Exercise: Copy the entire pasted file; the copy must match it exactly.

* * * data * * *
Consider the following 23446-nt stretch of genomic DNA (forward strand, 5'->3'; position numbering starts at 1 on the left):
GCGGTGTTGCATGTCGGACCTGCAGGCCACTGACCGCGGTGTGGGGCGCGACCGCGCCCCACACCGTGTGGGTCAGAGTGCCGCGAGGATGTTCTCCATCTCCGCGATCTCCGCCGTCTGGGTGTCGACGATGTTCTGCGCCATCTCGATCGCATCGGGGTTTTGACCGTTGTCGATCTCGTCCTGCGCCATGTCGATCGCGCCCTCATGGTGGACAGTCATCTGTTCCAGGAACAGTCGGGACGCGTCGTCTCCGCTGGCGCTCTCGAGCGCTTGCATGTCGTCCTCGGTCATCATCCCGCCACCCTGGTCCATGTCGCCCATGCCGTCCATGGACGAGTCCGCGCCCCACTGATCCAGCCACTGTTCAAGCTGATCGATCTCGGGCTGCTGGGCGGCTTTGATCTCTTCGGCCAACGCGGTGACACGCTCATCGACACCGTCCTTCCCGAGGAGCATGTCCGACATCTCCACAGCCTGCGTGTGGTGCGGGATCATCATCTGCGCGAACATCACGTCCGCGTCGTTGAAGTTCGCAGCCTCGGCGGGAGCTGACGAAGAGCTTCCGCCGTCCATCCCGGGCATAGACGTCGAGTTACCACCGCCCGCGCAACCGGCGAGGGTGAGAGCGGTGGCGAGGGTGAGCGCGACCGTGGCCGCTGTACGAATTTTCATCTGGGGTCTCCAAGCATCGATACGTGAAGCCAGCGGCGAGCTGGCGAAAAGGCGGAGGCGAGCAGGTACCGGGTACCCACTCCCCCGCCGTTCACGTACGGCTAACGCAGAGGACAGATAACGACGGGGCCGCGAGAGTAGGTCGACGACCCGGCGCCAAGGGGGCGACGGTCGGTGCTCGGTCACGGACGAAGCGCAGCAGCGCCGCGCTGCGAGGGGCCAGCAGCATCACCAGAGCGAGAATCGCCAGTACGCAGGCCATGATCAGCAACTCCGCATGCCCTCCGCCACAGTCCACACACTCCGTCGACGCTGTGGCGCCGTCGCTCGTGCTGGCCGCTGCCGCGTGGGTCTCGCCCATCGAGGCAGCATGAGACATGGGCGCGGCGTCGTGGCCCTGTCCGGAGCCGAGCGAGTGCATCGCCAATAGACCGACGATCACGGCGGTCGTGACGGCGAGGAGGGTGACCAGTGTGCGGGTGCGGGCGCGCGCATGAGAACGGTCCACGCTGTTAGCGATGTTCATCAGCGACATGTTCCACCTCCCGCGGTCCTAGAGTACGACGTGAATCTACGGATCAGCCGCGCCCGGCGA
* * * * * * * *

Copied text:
Consider the following 23446-nt stretch of genomic DNA (forward strand, 5'->3'; position numbering starts at 1 on the left):
GCGGTGTTGCATGTCGGACCTGCAGGCCACTGACCGCGGTGTGGGGCGCGACCGCGCCCCACACCGTGTGGGTCAGAGTGCCGCGAGGATGTTCTCCATCTCCGCGATCTCCGCCGTCTGGGTGTCGACGATGTTCTGCGCCATCTCGATCGCATCGGGGTTTTGACCGTTGTCGATCTCGTCCTGCGCCATGTCGATCGCGCCCTCATGGTGGACAGTCATCTGTTCCAGGAACAGTCGGGACGCGTCGTCTCCGCTGGCGCTCTCGAGCGCTTGCATGTCGTCCTCGGTCATCATCCCGCCACCCTGGTCCATGTCGCCCATGCCGTCCATGGACGAGTCCGCGCCCCACTGATCCAGCCACTGTTCAAGCTGATCGATCTCGGGCTGCTGGGCGGCTTTGATCTCTTCGGCCAACGCGGTGACACGCTCATCGACACCGTCCTTCCCGAGGAGCATGTCCGACATCTCCACAGCCTGCGTGTGGTGCGGGATCATCATCTGCGCGAACATCACGTCCGCGTCGTTGAAGTTCGCAGCCTCGGCGGGAGCTGACGAAGAGCTTCCGCCGTCCATCCCGGGCATAGACGTCGAGTTACCACCGCCCGCGCAACCGGCGAGGGTGAGAGCGGTGGCGAGGGTGAGCGCGACCGTGGCCGCTGTACGAATTTTCATCTGGGGTCTCCAAGCATCGATACGTGAAGCCAGCGGCGAGCTGGCGAAAAGGCGGAGGCGAGCAGGTACCGGGTACCCACTCCCCCGCCGTTCACGTACGGCTAACGCAGAGGACAGATAACGACGGGGCCGCGAGAGTAGGTCGACGACCCGGCGCCAAGGGGGCGACGGTCGGTGCTCGGTCACGGACGAAGCGCAGCAGCGCCGCGCTGCGAGGGGCCAGCAGCATCACCAGAGCGAGAATCGCCAGTACGCAGGCCATGATCAGCAACTCCGCATGCCCTCCGCCACAGTCCACACACTCCGTCGACGCTGTGGCGCCGTCGCTCGTGCTGGCCGCTGCCGCGTGGGTCTCGCCCATCGAGGCAGCATGAGACATGGGCGCGGCGTCGTGGCCCTGTCCGGAGCCGAGCGAGTGCATCGCCAATAGACCGACGATCACGGCGGTCGTGACGGCGAGGAGGGTGACCAGTGTGCGGGTGCGGGCGCGCGCATGAGAACGGTCCACGCTGTTAGCGATGTTCATCAGCGACATGTTCCACCTCCCGCGGTCCTAGAGTACGACGTGAATCTACGGATCAGCCGCGCCCGGCGA